When Wisconsin’s biggest event — the air show in Oshkosh — takes place next month, the FAA will be providing air traffic controllers at what becomes the world’s busiest airport, and the organization that sponsors the event is hopping mad about it.
The Experimental Aircraft Association announced today it’s agreed to pay $450,000 in expenses for the air traffic controllers, after the FAA balked at sending them this year because of the sequester budget cuts.
“As far as we’re concerned, this isn’t over,” EAA Chairman Jack Pelton said in a press release this afternoon. “We entered this agreement only because there was no other realistic choice to preserve aviation’s largest annual gathering. We also look forward to FAA’s leadership coming to Oshkosh this year to personally explain their policy to the nation’s aviators.”
The FAA’s demand for payment in relation to air traffic services, first unexpectedly revealed by the agency in mid-May, left EAA, exhibitors and others in a position where millions of dollars had already been committed to AirVenture 2013. In addition, refusal of FAA services or not meeting the agency’s standards would have caused the FAA to void the necessary waivers that are essential for Oshkosh air operations during the event.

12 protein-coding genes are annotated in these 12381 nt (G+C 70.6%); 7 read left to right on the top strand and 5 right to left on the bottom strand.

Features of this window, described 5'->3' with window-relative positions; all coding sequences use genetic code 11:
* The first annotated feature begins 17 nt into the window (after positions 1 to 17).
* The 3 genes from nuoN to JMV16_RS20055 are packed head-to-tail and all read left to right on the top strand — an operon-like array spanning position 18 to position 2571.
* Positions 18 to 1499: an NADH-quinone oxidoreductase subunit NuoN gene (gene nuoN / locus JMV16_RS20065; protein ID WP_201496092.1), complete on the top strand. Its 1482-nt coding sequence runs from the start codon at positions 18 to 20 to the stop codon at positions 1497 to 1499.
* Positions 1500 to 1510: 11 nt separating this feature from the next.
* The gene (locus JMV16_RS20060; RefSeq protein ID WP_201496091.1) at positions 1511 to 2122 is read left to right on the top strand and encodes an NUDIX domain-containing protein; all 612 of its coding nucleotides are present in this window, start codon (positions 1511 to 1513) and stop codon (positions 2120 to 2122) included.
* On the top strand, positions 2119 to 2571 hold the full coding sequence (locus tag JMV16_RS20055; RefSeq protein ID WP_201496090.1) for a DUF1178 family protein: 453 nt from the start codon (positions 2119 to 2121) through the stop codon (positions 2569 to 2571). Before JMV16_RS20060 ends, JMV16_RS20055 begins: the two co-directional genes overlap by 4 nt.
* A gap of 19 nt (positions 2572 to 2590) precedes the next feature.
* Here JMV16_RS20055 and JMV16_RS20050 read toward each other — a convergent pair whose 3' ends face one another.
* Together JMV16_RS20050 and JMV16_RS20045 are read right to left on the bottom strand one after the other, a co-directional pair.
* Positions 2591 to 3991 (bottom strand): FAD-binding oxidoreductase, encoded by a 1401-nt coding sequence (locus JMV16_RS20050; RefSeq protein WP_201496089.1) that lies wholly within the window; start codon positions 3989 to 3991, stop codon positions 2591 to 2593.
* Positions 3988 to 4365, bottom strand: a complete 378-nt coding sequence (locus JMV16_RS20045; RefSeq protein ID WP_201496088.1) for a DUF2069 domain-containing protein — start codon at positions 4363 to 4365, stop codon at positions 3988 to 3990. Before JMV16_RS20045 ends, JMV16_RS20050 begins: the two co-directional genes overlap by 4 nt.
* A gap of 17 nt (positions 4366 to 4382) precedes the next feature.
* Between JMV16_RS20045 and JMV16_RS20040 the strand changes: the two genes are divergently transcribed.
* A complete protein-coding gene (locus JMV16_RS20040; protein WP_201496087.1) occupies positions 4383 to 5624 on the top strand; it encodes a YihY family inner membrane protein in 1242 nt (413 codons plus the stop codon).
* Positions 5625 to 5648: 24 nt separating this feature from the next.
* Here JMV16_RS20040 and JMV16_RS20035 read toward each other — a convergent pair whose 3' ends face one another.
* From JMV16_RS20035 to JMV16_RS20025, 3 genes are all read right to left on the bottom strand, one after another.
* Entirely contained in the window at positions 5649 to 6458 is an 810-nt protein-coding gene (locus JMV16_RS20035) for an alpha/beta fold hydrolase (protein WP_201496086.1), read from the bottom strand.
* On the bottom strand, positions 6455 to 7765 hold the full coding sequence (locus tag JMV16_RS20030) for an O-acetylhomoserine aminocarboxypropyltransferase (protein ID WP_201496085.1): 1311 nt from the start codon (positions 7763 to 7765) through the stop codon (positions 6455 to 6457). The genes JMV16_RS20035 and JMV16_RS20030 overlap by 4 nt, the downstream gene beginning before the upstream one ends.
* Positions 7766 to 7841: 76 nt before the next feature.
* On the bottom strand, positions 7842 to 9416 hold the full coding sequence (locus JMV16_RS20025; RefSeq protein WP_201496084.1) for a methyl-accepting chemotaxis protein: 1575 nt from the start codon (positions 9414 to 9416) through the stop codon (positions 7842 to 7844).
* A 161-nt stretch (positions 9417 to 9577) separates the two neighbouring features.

The one-time agreement will allow AirVenture to have a full complement of 87 FAA air traffic controllers and supervisors at the event for essential air safety services. Federal budget sequestration, however, will diminish the FAA’s presence at Oshkosh this year in areas such as forums and exhibits.
During AirVenture, controllers land three planes at once on the runway, in order to accommodate the large number of aircraft that fly in to the event.
The Oshkosh tower, which is privately contracted during the 51 other weeks of the year, was on the FAA’s list of control towers that would be closed. In the face of lawsuits, those closings have been delayed.
Earlier this year, the air show in St. Cloud, which is held a week before Oshkosh, was canceled because of uncertainty from the sequester.
(Disclaimer: I’m a member of EAA.)